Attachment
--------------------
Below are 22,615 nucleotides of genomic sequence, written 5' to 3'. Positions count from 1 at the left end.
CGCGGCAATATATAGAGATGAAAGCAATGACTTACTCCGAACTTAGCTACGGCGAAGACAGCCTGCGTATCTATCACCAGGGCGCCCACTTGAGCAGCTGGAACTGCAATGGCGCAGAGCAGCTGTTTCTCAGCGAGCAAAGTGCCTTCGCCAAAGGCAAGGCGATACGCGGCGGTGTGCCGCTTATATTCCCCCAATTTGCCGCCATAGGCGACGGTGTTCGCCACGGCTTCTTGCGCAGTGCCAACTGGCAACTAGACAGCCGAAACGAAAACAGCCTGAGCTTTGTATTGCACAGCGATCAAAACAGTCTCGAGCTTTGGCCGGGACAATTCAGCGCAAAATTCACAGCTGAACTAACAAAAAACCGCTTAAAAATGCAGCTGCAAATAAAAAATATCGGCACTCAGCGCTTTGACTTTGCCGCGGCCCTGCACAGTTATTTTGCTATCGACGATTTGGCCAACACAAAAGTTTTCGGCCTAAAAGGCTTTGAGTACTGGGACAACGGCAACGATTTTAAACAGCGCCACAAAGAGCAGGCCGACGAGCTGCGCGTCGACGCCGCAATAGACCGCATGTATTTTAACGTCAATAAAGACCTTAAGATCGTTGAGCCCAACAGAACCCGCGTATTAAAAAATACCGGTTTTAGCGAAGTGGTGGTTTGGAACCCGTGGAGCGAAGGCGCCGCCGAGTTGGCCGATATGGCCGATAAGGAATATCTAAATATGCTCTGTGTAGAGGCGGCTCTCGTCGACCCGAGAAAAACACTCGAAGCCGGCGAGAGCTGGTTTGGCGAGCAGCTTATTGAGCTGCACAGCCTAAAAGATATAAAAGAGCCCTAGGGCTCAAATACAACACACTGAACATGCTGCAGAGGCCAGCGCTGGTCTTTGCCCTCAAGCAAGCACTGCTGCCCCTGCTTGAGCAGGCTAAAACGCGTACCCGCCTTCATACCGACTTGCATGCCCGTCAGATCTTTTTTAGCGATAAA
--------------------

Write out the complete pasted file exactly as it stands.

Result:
Below are 22,615 nucleotides of genomic sequence, written 5' to 3'. Positions count from 1 at the left end.
CGCGGCAATATATAGAGATGAAAGCAATGACTTACTCCGAACTTAGCTACGGCGAAGACAGCCTGCGTATCTATCACCAGGGCGCCCACTTGAGCAGCTGGAACTGCAATGGCGCAGAGCAGCTGTTTCTCAGCGAGCAAAGTGCCTTCGCCAAAGGCAAGGCGATACGCGGCGGTGTGCCGCTTATATTCCCCCAATTTGCCGCCATAGGCGACGGTGTTCGCCACGGCTTCTTGCGCAGTGCCAACTGGCAACTAGACAGCCGAAACGAAAACAGCCTGAGCTTTGTATTGCACAGCGATCAAAACAGTCTCGAGCTTTGGCCGGGACAATTCAGCGCAAAATTCACAGCTGAACTAACAAAAAACCGCTTAAAAATGCAGCTGCAAATAAAAAATATCGGCACTCAGCGCTTTGACTTTGCCGCGGCCCTGCACAGTTATTTTGCTATCGACGATTTGGCCAACACAAAAGTTTTCGGCCTAAAAGGCTTTGAGTACTGGGACAACGGCAACGATTTTAAACAGCGCCACAAAGAGCAGGCCGACGAGCTGCGCGTCGACGCCGCAATAGACCGCATGTATTTTAACGTCAATAAAGACCTTAAGATCGTTGAGCCCAACAGAACCCGCGTATTAAAAAATACCGGTTTTAGCGAAGTGGTGGTTTGGAACCCGTGGAGCGAAGGCGCCGCCGAGTTGGCCGATATGGCCGATAAGGAATATCTAAATATGCTCTGTGTAGAGGCGGCTCTCGTCGACCCGAGAAAAACACTCGAAGCCGGCGAGAGCTGGTTTGGCGAGCAGCTTATTGAGCTGCACAGCCTAAAAGATATAAAAGAGCCCTAGGGCTCAAATACAACACACTGAACATGCTGCAGAGGCCAGCGCTGGTCTTTGCCCTCAAGCAAGCACTGCTGCCCCTGCTTGAGCAGGCTAAAACGCGTACCCGCCTTCATACCGACTTGCATGCCCGTCAGATCTTTTTTAGCGATAAA